Timeline of diphtheria

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This is a timeline of diphtheria, describing major events such as epidemics and medical developments.

Big picture

Year/period Key developments
Ancient times Earliy detailed descriptions of dyphtheria date from ancient Syrian, Egyptian, and Greek writings.[1]
1600s onward Diphtheria infection grows significantly since the 17th century and becomes one of the major causes of death, fuelled by the Industrial Revolution and increasingly crowded urban centers.[2]
1800s Major scientific breakthroughs consolidate the knowledge on diphtheria, which is given its actual name in this century[2]. Bacterium corynebacterium diphtheriae and the diphtheria toxin are discovered.[3][4] Also, the first effective therapeutic serum against diphtheria is developed.[5]
1923 onward After the first diphtheria toxoid vaccine is developed, its subsequent widespread use would lead to a dramatic decrease of diphtheria rates worldwide.[6][7] A more than 90% decrease in number of cases globally results later, between 1980 and 2000.[8]
Recent years Currently most diphtheria cases occur in Sub-Sharan Africa, India, and Indonesia. Globally 4,530 cases were officially reported in 2015, down from nearly 100,000 in 1980.[9][8]

Visual data

Global diphtheria cases reported by the World Health Organization in the period (1980-2015). Local maxima around mid-1990s correlate with large epidemic in the Post-Soviet states.
Diphtheria cases and deaths per year in the United States. Period (1950-2013).
Diphtheria cases and deaths per year in the United States. Period (1950-2013). Logarithmic scale.

Timeline

Year/period Type of event Event Present time geographical location
5th century BC Scientific development diphtheria is first described by Greek physician Hippocrates.[10][11] Greece
1600s Scientific development Medical reports of a "deadly" strangulation disease first appear early in the century, and emerges as a greater threat with the growth of urbanizations.[2][11]
1613 Epidemic diphtheria epidemic in Spain causes the year to be named "El año de los Garotillos" ("year of strangulations"), due to the many deaths caused by diphtheria suffocation.[12] Spain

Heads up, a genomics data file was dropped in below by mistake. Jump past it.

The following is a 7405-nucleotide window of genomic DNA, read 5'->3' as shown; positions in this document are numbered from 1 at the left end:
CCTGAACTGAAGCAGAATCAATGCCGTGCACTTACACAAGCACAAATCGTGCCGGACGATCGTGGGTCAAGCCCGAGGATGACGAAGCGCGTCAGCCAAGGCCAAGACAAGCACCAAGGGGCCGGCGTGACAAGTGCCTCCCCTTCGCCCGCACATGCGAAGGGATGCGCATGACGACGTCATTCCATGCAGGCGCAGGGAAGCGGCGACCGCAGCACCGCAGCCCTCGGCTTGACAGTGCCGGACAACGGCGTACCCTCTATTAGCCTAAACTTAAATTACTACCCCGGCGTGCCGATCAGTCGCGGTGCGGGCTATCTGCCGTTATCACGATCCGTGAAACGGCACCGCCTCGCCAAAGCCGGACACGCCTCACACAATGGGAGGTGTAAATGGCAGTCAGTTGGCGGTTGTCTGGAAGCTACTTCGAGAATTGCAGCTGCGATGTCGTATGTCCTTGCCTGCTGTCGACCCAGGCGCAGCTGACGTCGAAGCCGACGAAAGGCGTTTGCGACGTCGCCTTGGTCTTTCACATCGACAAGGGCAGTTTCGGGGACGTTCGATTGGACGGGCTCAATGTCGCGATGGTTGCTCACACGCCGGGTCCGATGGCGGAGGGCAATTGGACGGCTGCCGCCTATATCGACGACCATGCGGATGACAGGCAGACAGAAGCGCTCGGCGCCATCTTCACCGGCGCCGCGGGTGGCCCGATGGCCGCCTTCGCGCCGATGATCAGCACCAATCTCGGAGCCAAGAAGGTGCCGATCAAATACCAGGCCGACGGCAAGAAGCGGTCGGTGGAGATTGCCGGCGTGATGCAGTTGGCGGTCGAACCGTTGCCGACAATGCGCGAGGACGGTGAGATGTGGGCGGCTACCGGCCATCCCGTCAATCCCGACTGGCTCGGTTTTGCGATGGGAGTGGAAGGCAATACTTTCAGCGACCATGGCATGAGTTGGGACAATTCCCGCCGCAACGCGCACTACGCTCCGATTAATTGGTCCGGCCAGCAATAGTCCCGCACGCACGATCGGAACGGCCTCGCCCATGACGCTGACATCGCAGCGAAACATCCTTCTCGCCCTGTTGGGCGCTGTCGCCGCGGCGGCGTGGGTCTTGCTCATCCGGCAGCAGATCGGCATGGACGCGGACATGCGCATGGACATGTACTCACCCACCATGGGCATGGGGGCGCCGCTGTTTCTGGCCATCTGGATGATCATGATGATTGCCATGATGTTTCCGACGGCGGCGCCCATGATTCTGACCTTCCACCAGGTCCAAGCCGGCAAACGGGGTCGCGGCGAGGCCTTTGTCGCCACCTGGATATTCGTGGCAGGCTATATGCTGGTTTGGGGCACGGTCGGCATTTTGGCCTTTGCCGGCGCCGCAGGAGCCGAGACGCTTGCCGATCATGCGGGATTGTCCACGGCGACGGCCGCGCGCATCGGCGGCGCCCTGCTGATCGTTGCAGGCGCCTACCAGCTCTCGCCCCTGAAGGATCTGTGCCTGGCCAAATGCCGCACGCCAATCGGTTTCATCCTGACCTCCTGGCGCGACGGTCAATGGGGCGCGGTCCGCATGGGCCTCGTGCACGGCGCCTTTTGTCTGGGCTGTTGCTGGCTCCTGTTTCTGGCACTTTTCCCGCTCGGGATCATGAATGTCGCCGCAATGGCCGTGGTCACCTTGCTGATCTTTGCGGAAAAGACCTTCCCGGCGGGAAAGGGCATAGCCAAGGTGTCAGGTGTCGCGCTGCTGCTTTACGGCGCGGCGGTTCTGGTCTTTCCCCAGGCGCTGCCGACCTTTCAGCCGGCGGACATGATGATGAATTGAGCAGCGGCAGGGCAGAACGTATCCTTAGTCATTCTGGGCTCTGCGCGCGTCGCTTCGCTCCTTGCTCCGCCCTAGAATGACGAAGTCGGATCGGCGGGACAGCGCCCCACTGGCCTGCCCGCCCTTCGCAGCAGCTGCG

1771 Medical development American physician Samuel Bard publishes An Enquiry into the Nature, Cause and Cure, of the Angina Suffocativa, or, Sore Throat Distemper, one of the earliest accurate descriptions of diphtheria as well as one of the first original contributions to pediatrics made by an American.[13] United States
1826 Scientific development French physician Pierre Bretonneau gives diphtheria its official name diphtérite, derived from the Greek word for "leather" or "hide", which describes the pseudomembrane in the throat of the victims.[2][14][12][1]
1856 Epidemic San Francisco doctor Victor Fourgeaud describes an epidemic of diphtheria in California.[8] United States
1883 Scientific development Swiss pathologist Edwin Klebs first observes the bacterium corynebacterium diphtheriae in diphtheritic membranes.[11][12]
1884 Scientific development German bacteriologist Friedrich Loeffler first grows corynebacterium diphtheriae in pure culture.[3][6][11][12] Germany
1888 Scientific development French physicians Pierre Paul Émile Roux and Alexandre Yersin, working at Pasteur Institute, discover the diphtheria toxin.[4][12] France
1890 Medical development Japanese bacteriologist Kitasato Shibasaburo, and German physiologist Emil von Behring, successfully immunize guinea pigs with a heat-treated diphtheria toxin, thus creating the first effective therapeutic serum against diphtheria. In 1901 Von Bering would be awarded the first Nobel Prize in Physiology or Medicine for this work.[5][15][16] Germany (Berlin)
1891 Medical development The first successful therapeutic serum treatment of a child suffering from diphtheria is performed.[5]
1894 Medical development The production and marketing of the diphtheria therapeutic serum begins in Germany.[5] Germany
1894 Medical development American pharmaceutical H. K. Mulford Company of Philadelphia starts production and testing of diphtheria antitoxin in the United States.[17] United States
1901 Medical development Emil von Behring, for the first time, uses a diphtheria inoculation of bacteria with reduced virulence, hoping with this active immunization to help the body also produce antitoxins.[5] Germany
1905 Medical development Franklin Royer publishes a paper urging timely treatment for diphtheria and adequate doses of antitoxin.[8]